Arwady said people who regularly travel to states on the quarantine list for work or school are exempt from the travel order, but should only travel to those states for work or school purposes.
“They otherwise cannot be doing non-work or non-school related activities while this is in place, or they would be subject to the quarantine order,” she said.
Exceptions also apply for those leaving home for medical treatment, or parental shared custody reasons; and for people for whom self-quarantine “is not possible, practicable or advisable.”
Otherwise, people who travel to states on the list, even if for less than 24 hours, still need to quarantine upon returning unless deemed an essential worker, a commuting student, or for one of the other exceptions.
While people who violate the quarantine order can face fines of $100-$500 per day, up to $7,000, enforcement is almost entirely on the honor system. Arwady has said officials are focusing on encouraging people to change their travel patterns, and to delay trips unless they’re absolutely necessary.
Although the city has issued warning letters to people they know have violated the quarantine order, officials have not issued any fines.
Arwady said, while COVID-19 cases also are rising in Chicago, that’s in large part due to the city increasing its testing capacity.
As of Tuesday, the city’s seven-day average case count stands at 364 cases per day, a 10% increase over one week ago, when the rate was 332 new cases per day. However, Arwady said testing capacity in Chicago has increased 11% during that time, and Chicago is now averaging nearly 10,000 virus tests per day.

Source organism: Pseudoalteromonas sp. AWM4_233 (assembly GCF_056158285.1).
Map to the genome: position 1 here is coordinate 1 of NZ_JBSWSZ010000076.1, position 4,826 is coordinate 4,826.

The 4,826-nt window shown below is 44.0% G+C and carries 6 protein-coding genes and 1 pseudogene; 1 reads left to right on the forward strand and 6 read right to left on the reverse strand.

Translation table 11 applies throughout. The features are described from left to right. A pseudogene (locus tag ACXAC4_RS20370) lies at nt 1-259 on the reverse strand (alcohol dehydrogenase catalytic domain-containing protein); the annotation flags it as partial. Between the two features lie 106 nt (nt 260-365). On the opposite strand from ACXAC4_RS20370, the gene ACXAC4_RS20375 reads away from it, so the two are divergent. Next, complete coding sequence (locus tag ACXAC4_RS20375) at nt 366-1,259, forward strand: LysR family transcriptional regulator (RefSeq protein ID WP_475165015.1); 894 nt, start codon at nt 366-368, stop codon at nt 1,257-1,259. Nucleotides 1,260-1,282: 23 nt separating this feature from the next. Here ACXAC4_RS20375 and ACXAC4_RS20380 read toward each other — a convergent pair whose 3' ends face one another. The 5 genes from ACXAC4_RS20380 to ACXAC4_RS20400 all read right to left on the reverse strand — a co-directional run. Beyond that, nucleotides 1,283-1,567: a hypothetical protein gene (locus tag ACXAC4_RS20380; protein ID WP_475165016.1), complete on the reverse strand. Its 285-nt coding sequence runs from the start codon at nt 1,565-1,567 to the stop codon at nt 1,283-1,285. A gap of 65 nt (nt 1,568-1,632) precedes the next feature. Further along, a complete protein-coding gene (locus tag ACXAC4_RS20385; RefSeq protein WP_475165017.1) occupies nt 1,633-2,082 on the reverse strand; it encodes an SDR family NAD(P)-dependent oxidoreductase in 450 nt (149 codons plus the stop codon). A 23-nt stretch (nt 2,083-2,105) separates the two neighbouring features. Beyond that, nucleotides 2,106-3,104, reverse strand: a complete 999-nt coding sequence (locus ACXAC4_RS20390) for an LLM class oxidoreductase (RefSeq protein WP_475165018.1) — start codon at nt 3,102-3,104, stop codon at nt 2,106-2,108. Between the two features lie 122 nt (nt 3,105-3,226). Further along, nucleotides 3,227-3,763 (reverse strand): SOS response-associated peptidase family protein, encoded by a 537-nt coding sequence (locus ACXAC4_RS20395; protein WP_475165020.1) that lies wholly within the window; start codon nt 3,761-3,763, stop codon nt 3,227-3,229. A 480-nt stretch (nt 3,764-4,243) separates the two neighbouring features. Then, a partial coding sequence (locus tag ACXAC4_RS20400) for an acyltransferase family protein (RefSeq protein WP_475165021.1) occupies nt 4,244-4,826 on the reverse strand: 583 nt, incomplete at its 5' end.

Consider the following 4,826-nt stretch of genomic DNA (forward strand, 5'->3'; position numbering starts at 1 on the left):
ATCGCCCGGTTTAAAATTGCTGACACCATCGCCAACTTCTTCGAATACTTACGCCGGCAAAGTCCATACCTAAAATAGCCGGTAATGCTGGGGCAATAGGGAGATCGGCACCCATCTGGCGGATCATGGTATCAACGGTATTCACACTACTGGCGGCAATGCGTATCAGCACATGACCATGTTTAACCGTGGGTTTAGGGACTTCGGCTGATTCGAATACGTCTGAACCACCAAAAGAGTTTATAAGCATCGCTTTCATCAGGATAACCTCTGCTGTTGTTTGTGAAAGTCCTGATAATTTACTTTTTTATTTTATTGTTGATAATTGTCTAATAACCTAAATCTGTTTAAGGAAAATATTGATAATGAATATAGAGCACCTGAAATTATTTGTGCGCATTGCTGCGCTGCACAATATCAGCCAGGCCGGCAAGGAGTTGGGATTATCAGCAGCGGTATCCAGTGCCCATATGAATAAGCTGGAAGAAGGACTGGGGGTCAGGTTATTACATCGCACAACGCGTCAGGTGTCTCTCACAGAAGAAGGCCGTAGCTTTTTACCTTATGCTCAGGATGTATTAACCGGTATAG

“It is not the full story, but it is part of the story, and I want people to understand that the reason we expect to see these cases continue to grow is partly reflected because of tests,” she said.
Nonetheless, Arwady said the rise in cases in Chicago is cause for concern.
“It’s certainly cause for everybody to double down on the things that we know work: wearing your masks, keeping your distance, washing your hands, protecting vulnerable residents,” she said.
The city’s average positivity rate remains low, at 4.4%, the second lowest of the state’s 11 regions, behind only Region 6, which includes Champaign County, where the positivity rate is hovering around 2% due to the large amount of testing done on students and staff at the University of Illinois at Urbana-Champaign.
Arwady said hospitalization numbers and death numbers in Chicago remain stable over the last few months, with the city averaging fewer than 15 new people admitted to the hospital with COVID-19 each day, down from more than 150 at the peak of the pandemic in April and May. Chicago is also averaging two to three deaths per day, down from a peak of more than 50 per day.
“That is still too many deaths, and every one of these deaths has such ripple impacts in terms of families and neighborhoods that are impacted,” Arwady said.
“Now is the time to get even more serious. As we’re moving indoors as colder weather is coming, we know the things we need to do, and if we do these things, I’m confident that we will be able to keep this outbreak broadly in control,” she added.
Arwady said the safest indoor space is one where people are wearing masks, keeping distance, and being cautious about their interactions with others.
“Obviously, a safer indoor space is one where you know everybody, you’re avoiding large crowds, you know what the risks are, and those are the most important things,” she said.